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**galoruce****Member**- Registered: 2018-04-24
- Posts: 2

Please be kind. I just registered. You guys are Beethoven..Chopin..Mozart. I am a street-corner harmonica player. Is there a reason why the increases in the differences of consecutive cube numbers resemble a "6" times table? "Differences in differences" in consecutive numbers to the 4th power show a pattern involving a multiple of 6 also.

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**ganesh****Administrator**- Registered: 2005-06-28
- Posts: 31,660

Hi galoruce,

**Welcome to the forum!**

It is no good to try to stop knowledge from going forward. Ignorance is never better than knowledge - Enrico Fermi.

Nothing is better than reading and gaining more and more knowledge - Stephen William Hawking.

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**Bob****Administrator**- Registered: 2010-06-20
- Posts: 8,913

hi galoruce

Welcome to the forum.

Yes there is a reason and you can use some algebra to prove it. I'll give you an outline of what to do and perhaps you can do it for yourself. If not, post again and I'll fill in the gaps.

Start with a general expression for a cubic:

Then write out the expression if you increase x by 1:

If you expand those brackets and then create the difference expression by subtracting the first from the second you'll end up with a quadratic.

So first differences are always a quadratic.

Now repeat that by writing a second quadratic with x changed to (x+1) and subtract to get the second difference expression.

You should find it's a linear expression (ie. an x term and a constant)

The x term has a factor of 6.

And if you carry out one more difference calculation you'll end up with the third difference = 6a .

There's the proof.

Bob

Children are not defined by school ...........The Fonz

You cannot teach a man anything; you can only help him find it within himself..........Galileo Galilei

Sometimes I deliberately make mistakes, just to test you! …………….Bob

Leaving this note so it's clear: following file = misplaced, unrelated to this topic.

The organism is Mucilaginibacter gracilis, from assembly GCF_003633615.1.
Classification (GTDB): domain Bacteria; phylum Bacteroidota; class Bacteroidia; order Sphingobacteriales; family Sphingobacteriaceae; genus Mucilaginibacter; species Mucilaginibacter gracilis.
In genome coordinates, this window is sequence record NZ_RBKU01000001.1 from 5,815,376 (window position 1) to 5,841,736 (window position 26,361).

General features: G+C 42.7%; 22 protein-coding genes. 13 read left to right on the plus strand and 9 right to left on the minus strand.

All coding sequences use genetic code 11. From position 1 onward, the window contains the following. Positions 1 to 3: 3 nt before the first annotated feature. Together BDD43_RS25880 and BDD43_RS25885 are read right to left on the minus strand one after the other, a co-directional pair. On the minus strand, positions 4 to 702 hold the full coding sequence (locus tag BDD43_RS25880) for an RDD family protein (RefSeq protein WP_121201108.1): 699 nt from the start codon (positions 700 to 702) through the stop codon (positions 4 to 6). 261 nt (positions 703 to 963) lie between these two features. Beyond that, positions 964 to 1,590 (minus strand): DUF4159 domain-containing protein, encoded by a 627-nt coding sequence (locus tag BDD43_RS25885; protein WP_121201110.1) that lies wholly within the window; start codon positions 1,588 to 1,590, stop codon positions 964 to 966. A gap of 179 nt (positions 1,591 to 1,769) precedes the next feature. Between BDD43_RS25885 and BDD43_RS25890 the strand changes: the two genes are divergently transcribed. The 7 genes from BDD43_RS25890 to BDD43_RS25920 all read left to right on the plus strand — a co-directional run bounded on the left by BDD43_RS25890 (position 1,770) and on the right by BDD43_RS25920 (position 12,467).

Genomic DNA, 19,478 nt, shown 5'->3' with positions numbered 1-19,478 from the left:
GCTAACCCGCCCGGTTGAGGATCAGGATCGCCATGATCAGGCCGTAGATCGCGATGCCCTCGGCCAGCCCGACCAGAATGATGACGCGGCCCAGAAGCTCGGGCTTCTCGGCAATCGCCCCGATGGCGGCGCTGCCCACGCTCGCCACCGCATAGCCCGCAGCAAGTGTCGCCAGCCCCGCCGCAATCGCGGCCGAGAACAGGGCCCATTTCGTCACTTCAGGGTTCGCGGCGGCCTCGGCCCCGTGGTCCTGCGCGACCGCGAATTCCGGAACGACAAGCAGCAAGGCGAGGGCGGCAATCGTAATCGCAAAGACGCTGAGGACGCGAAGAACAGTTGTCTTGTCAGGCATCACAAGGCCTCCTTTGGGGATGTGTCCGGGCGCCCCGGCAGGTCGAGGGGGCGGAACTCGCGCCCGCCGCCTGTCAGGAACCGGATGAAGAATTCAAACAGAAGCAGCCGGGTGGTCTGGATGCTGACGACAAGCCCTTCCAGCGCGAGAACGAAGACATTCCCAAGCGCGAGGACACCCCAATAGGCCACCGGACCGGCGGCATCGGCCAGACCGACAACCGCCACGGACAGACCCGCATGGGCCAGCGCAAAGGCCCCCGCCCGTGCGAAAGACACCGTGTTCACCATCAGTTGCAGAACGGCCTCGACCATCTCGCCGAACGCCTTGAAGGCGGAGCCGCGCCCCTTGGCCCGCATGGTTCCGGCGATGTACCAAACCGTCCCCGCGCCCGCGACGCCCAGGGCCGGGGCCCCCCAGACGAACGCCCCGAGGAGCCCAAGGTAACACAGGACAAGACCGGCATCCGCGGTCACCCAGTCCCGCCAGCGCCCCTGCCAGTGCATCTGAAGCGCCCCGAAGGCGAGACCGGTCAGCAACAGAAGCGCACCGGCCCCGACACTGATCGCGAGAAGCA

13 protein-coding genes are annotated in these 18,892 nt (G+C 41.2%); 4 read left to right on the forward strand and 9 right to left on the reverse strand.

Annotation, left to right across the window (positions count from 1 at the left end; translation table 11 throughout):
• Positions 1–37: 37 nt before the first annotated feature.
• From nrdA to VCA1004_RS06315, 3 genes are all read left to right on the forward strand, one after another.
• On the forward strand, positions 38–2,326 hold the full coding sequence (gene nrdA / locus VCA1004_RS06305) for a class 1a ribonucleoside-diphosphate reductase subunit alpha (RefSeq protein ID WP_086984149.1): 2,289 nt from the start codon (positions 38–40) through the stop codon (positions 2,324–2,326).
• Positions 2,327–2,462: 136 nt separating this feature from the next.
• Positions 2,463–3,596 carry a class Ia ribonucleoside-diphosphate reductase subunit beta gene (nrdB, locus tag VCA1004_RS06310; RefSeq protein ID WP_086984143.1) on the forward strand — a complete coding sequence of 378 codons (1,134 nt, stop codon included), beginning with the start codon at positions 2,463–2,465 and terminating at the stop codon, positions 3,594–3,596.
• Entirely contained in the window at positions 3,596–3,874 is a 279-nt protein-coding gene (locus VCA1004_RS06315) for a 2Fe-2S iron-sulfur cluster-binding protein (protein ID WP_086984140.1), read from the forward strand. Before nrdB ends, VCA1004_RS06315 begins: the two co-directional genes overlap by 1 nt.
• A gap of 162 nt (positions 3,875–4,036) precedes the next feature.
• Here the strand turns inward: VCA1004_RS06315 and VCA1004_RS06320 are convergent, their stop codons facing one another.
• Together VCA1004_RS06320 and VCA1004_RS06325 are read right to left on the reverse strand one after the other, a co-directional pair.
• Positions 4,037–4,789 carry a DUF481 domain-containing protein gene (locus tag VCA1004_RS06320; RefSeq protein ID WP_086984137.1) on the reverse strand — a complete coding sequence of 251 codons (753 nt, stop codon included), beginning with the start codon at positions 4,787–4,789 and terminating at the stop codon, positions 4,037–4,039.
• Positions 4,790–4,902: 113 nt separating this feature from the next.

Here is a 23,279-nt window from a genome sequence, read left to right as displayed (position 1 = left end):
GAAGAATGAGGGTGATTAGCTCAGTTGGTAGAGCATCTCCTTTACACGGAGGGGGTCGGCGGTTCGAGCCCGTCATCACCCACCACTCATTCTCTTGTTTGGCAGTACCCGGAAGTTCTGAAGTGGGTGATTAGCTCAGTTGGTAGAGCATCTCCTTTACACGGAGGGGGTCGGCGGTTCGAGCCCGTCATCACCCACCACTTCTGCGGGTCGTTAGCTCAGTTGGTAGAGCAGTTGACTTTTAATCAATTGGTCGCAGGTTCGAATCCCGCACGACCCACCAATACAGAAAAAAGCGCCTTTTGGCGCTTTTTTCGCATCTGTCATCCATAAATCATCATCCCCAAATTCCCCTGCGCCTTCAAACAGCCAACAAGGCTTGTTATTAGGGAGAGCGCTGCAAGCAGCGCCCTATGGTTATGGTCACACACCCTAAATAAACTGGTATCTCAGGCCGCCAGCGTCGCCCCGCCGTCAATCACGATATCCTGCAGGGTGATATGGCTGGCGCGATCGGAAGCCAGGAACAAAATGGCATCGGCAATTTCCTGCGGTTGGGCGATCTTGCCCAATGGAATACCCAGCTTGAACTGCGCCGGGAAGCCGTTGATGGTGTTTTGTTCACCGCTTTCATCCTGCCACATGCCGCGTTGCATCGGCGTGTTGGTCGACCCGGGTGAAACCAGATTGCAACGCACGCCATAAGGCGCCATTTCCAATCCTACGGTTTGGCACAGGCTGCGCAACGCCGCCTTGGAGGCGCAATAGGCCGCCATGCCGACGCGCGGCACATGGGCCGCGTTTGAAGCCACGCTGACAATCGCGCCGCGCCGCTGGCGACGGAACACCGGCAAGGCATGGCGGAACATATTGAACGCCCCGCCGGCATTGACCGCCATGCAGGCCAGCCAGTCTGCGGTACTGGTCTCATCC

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**galoruce****Member**- Registered: 2018-04-24
- Posts: 2

Thanks,Bob. Lots of work. I'm not smart enough to use what you gave me. Can you substitute numbers for letters?

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**Bob****Administrator**- Registered: 2010-06-20
- Posts: 8,913

hi galoruce

I have chosen a 'random' cubic. The table above shows the values for f(x) = 5x^3 + 2x^2 - 7x + 9 for values of x from 1 to 8, with the first, second and third differences. What your post concerns is the final column. Yes, the values are all 30 and in the 6 times table. Notice also that 30 = 5 *6. This is no coincidence. The cubic coefficient will always show up in the third differences column as that number times 6. I'll try to show why:

The calculation for x is

**5**x^3 + 2x^2 - 7x + 9 ...............................(a)

For the next calculation x is replaced by x+1:

**5**(x+1)^3 + 2(x+1)^2 - 7(x+1) + 9 = **5**x^3+ **3*5**x^2 + 15x + 5 + 2x^2 + 4x + 2 - 7x - 7 + 9 .........(b)

Subtract (a) from (b)

**3*5**x^2 + 15x + 5 + 4x + 2 - 7 = **3x5**x^2 + 19x

Now calculate the next first difference by replacing x by x+1

**3x5**(x+1)^2 + 19(x+1) = **3*5**x^2 + **2*3*5**x + 15 + 19x + 19

Subtracting to get the second difference:

= **2*3*5**x + 16

Replacing x by x+1

**2*3*5**(x+1) + 16 = **2*3*5**x + **2*3*5** + 16

Subtracting

**2*3*5**

I have tried to track the coefficient 5 throughout the algebra by highlighting it in **red**. Hopefully I got them all. You can see that the first difference 5 occurs as 3*5 in the calculation. After another difference it occurs as 2*3*5.

If you replace every 5 with 'a' you get the general calculation. So the third difference would then by 2*3*a.

Hope that helps,

Bob

Children are not defined by school ...........The Fonz

You cannot teach a man anything; you can only help him find it within himself..........Galileo Galilei

Sometimes I deliberately make mistakes, just to test you! …………….Bob

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